Asparagus spears are best picked when they are young
You can either snap the spear off where it naturally bends at the base of the spear, or use a knife to sever the stalk just below the soil line.
The spears should be supple and crisp; never limp or pliable. Similarly, they should be either green or purple depending on variety; any other color indicates damage of some nature, possibly frost damage.
At the start of the season, you will probably harvest between 7 to 9 spears ever two to four days. As it warms up, the plant produces spears more vigorously and you should be able to harvest once or twice per day. Expect about 24 harvests per season.
As the harvesting season ends, spears are allowed to fern—the spears will grow, and the fronds (ferns) will unfurl from the spears. Mature asparagus can produce fern fronds 5 feet or taller. This fern-like foliage will feed the roots for next year’s crop.
Asparagus fronds begin to unfurl
Resist the temptation to harvest your asparagus spears too early. Most authorities recommend waiting three years before harvesting. Certainly, don’t harvest them the first year and if you must try a few spears in the second year, do so sparingly. Essentially, the young plants are putting down their foundation. Think long-term!
STORING ASPARAGUS SPEARS
Always store asparagus spears facing the same way to avoid damaging the delicate tips. Sprinkle a little water on the cut end (not the tip) to rehydrate it. Refrigerate by storing the spears in plastic or paper bags to avoid dehydration. They should last up to two weeks in the fridge.
The worst culprit is the asparagus beetle which is orange to orange-red and black. They attack asparagus tips and ferns and lay eggs along the spears which hatch into larvae.
This beetle is most active in the afternoon and can be removed by handpicking and dropped in a soapy-water solution.
Alternatively, spray with organic sprays such as Neem oil. Better still, use natural predators such as ladybugs (aka ladybirds). Beneficial nematodes are also highly effective in eradicating these pests and offer a chemical-free solution to these pests.
Weeding: Even though there will initially be plenty of room between the plants, avoid interplanting. Ensure that you keep the asparagus bed weed-free; competition for nutrients will reduce both the quantity and quality of your asparagus crop.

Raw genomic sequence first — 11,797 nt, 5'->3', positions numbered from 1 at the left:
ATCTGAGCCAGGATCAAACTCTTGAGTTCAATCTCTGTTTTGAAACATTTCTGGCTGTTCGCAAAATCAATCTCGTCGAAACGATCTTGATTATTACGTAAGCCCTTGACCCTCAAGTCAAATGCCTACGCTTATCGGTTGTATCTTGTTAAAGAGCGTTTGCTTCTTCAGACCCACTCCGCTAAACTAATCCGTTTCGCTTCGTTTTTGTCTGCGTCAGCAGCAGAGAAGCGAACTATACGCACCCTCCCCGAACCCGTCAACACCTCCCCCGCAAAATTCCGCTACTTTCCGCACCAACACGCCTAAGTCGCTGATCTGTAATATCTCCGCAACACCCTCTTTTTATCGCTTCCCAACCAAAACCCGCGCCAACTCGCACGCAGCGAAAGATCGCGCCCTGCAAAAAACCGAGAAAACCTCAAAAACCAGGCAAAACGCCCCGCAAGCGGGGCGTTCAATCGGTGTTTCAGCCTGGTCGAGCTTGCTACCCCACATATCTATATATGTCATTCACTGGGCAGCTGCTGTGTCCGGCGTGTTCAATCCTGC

Pruning: Once the foliage begins to yellow and eventually brown, you can cut it back (unless you’re waiting to sex your plants) to about 4 inches above soil level, but do not prune prior to die-off— while the plant is still green. Pruning the foliage is regarded as a good maintenance policy as it lowers the risk of Asparagus beetle. Also, unless you want to collect seed, do not allow your female plants to go to seed, as this process consumes a lot of energy.
Mulching: After pruning the foliage, apply an annual thick layer of top dressing of compost and/or manure to amend the soil mix by adding nutrients which will replenish the soil. A layer of straw is helpful too, as are decayed leaves and bark. Additionally, this will also retard weed growth and protect the crowns through the winter months, especially in zones where temperatures dip to below freezing. New spears will simply push through the mulch in the spring.
Remember asparagus resents root disturbance. However, if you must relocate your plants, do so in the early spring while the plants are still dormant, or before the first fall frost in late fall after the foliage has been cut back.
Carefully lift the crowns. Avoid disturbing the roots. If necessary, divide the root clump into two or more sections and transplant. Water well. Ensure that you harvest sparingly the following year.
The promise of a healthy crop of asparagus
These tips on managing and caring for your asparagus plants will ensure a healthy crop for many years to come, giving you a serious return on your initial investment. Go asparagus!